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Exploring burnout among police officers in the South African Police Service (SAPS) at Elukwatini SAPS, Mpumalanga Province.

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Employees in the South African Police Service (SAPS) work under constant physical, emotional and psychological stress due to the demands of their work. This results in anxiety and trauma, which sometimes leads to burnout, and even suicide. The motivation for this study is the lack of research relating to this topic, specifically within the South African context. Many studies focus on employees in the helping professions such as psychologists and social workers, however there is limited scholarship on the police profession. This study was therefore conducted with the aim of exploring burnout among police officers in the South African Police Service (SAPS), specifically at the Elukwatini SAPS, in Mpumalanga province. I used a self-developed semistructured interview schedule to elicit information from participants through face to face interviews. Open-ended questions were used as a framework to guide the interview process with each interviewee. The findings of this study reveals that a variety of factors contribute towards burnout amongst police officers at Elukwatini, including the threatening and challenging conditions under which they work, both in the field and with regard to their administrative duties. The results reveal that police officers work long hours and also perform extra duties due to staff shortages. In addition, departmental stressors which include, limited chances for advancement, shortage of working equipment/resources, position/role dispute, position/role overload, unfair practices in relation to compensation, and overtime contribute to both physical and emotional exhaustion.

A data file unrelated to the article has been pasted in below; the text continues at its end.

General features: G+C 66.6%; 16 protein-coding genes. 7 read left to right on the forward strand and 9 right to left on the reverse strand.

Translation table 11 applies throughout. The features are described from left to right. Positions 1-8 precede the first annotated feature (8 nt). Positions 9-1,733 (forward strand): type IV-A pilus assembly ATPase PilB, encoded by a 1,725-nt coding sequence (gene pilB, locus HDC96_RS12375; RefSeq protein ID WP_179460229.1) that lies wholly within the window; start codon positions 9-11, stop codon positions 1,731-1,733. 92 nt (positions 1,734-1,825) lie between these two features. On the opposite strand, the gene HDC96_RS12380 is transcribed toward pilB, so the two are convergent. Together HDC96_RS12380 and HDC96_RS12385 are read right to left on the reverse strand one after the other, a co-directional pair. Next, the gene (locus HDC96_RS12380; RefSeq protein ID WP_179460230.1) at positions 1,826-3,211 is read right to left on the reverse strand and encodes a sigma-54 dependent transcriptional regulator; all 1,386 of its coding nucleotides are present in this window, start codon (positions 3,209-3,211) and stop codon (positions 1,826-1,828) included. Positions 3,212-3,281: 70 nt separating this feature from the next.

Masters Degree. University of KwaZulu-Natal, Durban.